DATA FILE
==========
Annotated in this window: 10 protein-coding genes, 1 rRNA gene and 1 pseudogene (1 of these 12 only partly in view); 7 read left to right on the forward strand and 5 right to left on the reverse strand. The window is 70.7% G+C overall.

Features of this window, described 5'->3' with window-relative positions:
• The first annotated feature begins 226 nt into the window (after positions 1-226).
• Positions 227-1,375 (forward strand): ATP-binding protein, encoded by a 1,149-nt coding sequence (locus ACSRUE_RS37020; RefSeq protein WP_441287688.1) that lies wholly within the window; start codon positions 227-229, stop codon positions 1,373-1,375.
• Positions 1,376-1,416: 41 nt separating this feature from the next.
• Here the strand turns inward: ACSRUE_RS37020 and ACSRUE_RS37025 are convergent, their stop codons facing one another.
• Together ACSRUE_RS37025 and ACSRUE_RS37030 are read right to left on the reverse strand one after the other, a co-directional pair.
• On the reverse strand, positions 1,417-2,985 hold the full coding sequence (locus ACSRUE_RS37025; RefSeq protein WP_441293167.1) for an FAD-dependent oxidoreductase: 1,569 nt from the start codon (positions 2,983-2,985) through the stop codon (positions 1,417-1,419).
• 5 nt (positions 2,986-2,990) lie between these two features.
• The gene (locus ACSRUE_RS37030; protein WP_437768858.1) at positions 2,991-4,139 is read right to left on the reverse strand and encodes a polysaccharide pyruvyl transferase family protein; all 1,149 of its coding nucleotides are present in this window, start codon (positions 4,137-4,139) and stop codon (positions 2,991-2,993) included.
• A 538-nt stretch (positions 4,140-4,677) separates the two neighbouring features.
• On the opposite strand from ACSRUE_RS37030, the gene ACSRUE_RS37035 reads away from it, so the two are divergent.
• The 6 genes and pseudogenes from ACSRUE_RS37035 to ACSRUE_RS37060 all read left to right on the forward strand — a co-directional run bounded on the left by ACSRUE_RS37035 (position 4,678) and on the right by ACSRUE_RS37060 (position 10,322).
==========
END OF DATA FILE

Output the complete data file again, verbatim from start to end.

Annotated in this window: 10 protein-coding genes, 1 rRNA gene and 1 pseudogene (1 of these 12 only partly in view); 7 read left to right on the forward strand and 5 right to left on the reverse strand. The window is 70.7% G+C overall.

Features of this window, described 5'->3' with window-relative positions:
• The first annotated feature begins 226 nt into the window (after positions 1-226).
• Positions 227-1,375 (forward strand): ATP-binding protein, encoded by a 1,149-nt coding sequence (locus ACSRUE_RS37020; RefSeq protein WP_441287688.1) that lies wholly within the window; start codon positions 227-229, stop codon positions 1,373-1,375.
• Positions 1,376-1,416: 41 nt separating this feature from the next.
• Here the strand turns inward: ACSRUE_RS37020 and ACSRUE_RS37025 are convergent, their stop codons facing one another.
• Together ACSRUE_RS37025 and ACSRUE_RS37030 are read right to left on the reverse strand one after the other, a co-directional pair.
• On the reverse strand, positions 1,417-2,985 hold the full coding sequence (locus ACSRUE_RS37025; RefSeq protein WP_441293167.1) for an FAD-dependent oxidoreductase: 1,569 nt from the start codon (positions 2,983-2,985) through the stop codon (positions 1,417-1,419).
• 5 nt (positions 2,986-2,990) lie between these two features.
• The gene (locus ACSRUE_RS37030; protein WP_437768858.1) at positions 2,991-4,139 is read right to left on the reverse strand and encodes a polysaccharide pyruvyl transferase family protein; all 1,149 of its coding nucleotides are present in this window, start codon (positions 4,137-4,139) and stop codon (positions 2,991-2,993) included.
• A 538-nt stretch (positions 4,140-4,677) separates the two neighbouring features.
• On the opposite strand from ACSRUE_RS37030, the gene ACSRUE_RS37035 reads away from it, so the two are divergent.
• The 6 genes and pseudogenes from ACSRUE_RS37035 to ACSRUE_RS37060 all read left to right on the forward strand — a co-directional run bounded on the left by ACSRUE_RS37035 (position 4,678) and on the right by ACSRUE_RS37060 (position 10,322).